If you are in the process of a divorce or separation and are still resident in your house do not let your former partner try and force you to sell without seeking legal advice first. Assets are usually dealt with as part of Ancillary Relief and you may not need to sell your home at all, particularly if you have dependent children living with you.
If you do decide to sell your property use our simple step-by-step guide:
Preparing your home
If you jointly own a property you may feel under pressure to get a quick sale as final closure on your relationship, but with your future to think of it would be better to invest a little time and effort to get the best possible price for your property. Park your emotions and reason with your ex partner. See if you can agree on any expenditure necessary to make any repairs or improvements.
These tips will help you to make the most of your home for viewers:
- Put any clutter away. Box up nick-nacks, photographs, books and anything cluttering the tops of kitchen cupboards to create the illusion of space
- Viewers like to imagine the house as a blank canvas which they can put their own stamp on. Decorate in neutral colours and patterns and keep rooms as clear as possible
- First impressions count. Make sure your front garden is tidy and the entrance grand. Repaint or clean your front door and consider some hanging baskets to make it inviting
- Pay attention to the smaller detail that makes a big difference. Replace old grouting, chipped tiles, use rugs to cover stains and replace kitchen cupboard doors if any are broken
- Put the coffee percolator on and bake part-baked loaves before your viewers arrive. Use air fresheners or pot pourri in bathrooms and remove any cat litter, disposable nappies etc.
- Arrange for pets and children to be looked after during the viewing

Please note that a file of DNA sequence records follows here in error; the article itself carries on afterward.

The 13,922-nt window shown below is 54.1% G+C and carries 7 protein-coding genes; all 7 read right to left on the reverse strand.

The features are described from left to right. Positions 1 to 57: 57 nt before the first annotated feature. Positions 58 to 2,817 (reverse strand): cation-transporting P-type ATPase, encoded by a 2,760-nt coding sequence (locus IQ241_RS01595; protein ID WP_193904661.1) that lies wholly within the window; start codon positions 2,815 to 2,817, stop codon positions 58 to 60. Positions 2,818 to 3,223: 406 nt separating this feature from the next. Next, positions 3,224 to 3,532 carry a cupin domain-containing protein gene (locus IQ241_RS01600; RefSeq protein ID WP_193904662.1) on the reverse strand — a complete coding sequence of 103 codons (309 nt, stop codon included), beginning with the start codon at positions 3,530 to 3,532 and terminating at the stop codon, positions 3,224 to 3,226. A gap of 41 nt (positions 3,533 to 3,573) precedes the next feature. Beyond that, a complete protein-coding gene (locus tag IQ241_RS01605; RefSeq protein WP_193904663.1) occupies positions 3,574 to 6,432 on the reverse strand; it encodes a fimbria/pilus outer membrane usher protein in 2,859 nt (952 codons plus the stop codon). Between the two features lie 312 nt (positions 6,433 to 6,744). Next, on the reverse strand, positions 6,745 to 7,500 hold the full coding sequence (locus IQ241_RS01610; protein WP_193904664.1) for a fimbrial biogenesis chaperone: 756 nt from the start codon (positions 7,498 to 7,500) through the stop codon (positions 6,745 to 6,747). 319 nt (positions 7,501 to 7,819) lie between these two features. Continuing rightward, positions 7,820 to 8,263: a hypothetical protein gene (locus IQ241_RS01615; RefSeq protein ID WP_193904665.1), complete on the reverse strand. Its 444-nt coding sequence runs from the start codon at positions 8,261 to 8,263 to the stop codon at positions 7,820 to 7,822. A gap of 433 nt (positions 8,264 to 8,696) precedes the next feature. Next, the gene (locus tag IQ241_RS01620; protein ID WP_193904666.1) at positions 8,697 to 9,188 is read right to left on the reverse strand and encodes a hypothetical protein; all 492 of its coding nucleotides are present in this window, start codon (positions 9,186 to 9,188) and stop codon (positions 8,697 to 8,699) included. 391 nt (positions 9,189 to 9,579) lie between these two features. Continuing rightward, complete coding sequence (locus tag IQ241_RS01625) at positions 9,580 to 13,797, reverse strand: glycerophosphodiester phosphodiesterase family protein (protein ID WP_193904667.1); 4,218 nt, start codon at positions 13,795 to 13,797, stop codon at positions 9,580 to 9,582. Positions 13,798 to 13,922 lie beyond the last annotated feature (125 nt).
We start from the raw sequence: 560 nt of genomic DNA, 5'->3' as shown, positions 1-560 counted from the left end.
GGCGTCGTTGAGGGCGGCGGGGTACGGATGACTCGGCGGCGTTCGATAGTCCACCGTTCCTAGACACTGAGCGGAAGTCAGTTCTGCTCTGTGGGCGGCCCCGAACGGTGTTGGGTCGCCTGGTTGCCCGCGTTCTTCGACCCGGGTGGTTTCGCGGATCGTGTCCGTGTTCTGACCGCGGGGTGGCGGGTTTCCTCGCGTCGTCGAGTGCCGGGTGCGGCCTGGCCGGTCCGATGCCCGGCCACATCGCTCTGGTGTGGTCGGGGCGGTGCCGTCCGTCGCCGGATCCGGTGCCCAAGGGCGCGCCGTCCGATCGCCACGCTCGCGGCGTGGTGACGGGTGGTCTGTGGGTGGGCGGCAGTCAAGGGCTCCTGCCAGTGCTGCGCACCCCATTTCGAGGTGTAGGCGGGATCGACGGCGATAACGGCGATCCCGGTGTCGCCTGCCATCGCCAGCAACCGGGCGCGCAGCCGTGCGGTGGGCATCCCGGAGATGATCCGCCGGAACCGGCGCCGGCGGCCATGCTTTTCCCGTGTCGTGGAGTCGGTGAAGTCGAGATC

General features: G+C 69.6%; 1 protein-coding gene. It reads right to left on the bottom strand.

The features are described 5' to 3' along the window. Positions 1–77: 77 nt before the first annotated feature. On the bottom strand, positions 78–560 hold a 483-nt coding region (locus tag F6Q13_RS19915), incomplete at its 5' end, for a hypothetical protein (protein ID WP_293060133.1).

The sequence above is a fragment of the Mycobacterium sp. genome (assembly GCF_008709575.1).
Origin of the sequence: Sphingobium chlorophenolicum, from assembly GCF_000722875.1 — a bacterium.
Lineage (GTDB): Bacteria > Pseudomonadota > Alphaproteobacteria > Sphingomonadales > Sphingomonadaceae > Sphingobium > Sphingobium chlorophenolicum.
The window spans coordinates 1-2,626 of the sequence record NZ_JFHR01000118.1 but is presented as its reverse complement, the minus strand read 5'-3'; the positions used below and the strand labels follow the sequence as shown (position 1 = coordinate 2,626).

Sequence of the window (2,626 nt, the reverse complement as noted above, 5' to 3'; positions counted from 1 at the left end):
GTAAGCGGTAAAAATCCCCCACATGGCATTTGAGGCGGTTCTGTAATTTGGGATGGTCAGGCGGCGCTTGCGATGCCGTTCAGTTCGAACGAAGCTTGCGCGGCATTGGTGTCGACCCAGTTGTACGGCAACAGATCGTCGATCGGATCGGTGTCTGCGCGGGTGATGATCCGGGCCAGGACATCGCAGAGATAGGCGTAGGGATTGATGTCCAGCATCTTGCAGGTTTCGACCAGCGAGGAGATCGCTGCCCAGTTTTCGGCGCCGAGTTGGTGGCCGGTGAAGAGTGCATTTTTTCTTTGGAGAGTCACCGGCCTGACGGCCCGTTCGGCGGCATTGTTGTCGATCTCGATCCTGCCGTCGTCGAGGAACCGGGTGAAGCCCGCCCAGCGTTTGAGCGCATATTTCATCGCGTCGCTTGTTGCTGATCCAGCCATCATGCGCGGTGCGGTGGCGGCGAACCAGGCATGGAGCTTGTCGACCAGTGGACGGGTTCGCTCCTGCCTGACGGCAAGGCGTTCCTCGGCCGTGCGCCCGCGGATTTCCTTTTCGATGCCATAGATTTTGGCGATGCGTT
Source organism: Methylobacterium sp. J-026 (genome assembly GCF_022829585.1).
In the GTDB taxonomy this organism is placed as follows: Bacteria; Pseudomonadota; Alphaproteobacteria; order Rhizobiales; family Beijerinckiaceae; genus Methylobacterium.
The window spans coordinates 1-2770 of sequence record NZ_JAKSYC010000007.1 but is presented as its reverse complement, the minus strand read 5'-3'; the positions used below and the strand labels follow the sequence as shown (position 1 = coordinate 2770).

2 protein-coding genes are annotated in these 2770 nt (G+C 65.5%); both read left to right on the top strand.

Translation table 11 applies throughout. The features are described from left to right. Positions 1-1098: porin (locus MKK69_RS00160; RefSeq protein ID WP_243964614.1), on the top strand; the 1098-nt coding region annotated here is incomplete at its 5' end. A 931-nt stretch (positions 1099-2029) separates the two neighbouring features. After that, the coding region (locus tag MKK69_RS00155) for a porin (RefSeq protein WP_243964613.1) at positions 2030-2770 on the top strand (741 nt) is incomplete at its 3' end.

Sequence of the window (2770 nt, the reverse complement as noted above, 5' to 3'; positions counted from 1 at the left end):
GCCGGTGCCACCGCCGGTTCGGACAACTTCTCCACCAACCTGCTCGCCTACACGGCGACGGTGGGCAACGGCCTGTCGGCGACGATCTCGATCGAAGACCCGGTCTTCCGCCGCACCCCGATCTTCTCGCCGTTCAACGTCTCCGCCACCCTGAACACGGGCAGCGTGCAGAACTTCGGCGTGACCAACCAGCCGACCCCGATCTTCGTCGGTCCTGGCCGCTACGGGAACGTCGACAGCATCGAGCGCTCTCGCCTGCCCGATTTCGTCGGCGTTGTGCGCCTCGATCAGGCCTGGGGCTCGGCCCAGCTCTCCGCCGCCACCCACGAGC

Securing a Sale
You have two options for selling your property. The first is to use an estate agent. This has the advantage of letting somebody else take care of any queries on your behalf, advertise your property and accompany viewers to your home. However it will involve a fee which is usually a percentage of the sale price and can be considerable in more expensive properties. You might save fees by registering with a sole agent but this will limit the exposure your home will get and may prevent you from selling your home privately (read your terms and conditions carefully).
The alternative is to go for a private sale. Whilst saving money on fees you will need to consider the cost of advertising in local papers or registering with an internet site, materials to make a For Sale sign and other related administration costs. You should also think about how you will deal with viewers. If you live alone it would be advisable for a friend to be present when viewers call for personal safety reasons.
Once you have made your decision arrange for a valuation of your home. An estate agent will do usually do this without obligation. Look through local papers to see how well and for how much similar properties are selling in your area. You will need to work out the minimum you can afford to sell your home for considering the balance outstanding on your current mortgage, loans secured on the property, any redemption penalties, estate agents fees, legal fees and costs involved in buying a new home.
Once you have an offer negotiate but weigh up the interest shown in your property so far and how much demand there is for properties like yours in the area. Consider whether you can hold out for the asking price and how urgently you need to sell. An offer from a buyer not involved in a chain, for example a first time buyer, is an advantage if you have a property in mind to buy and need a quick sale.
You should appoint a solicitor who specialises in conveyancing to take care of the legal aspects of the sale. Once the exchange of contracts has taken place you have a legal obligation to sell and should have a completion date when the transfer of the property is complete. This is the date on which the new owners take possession and you hand the keys over.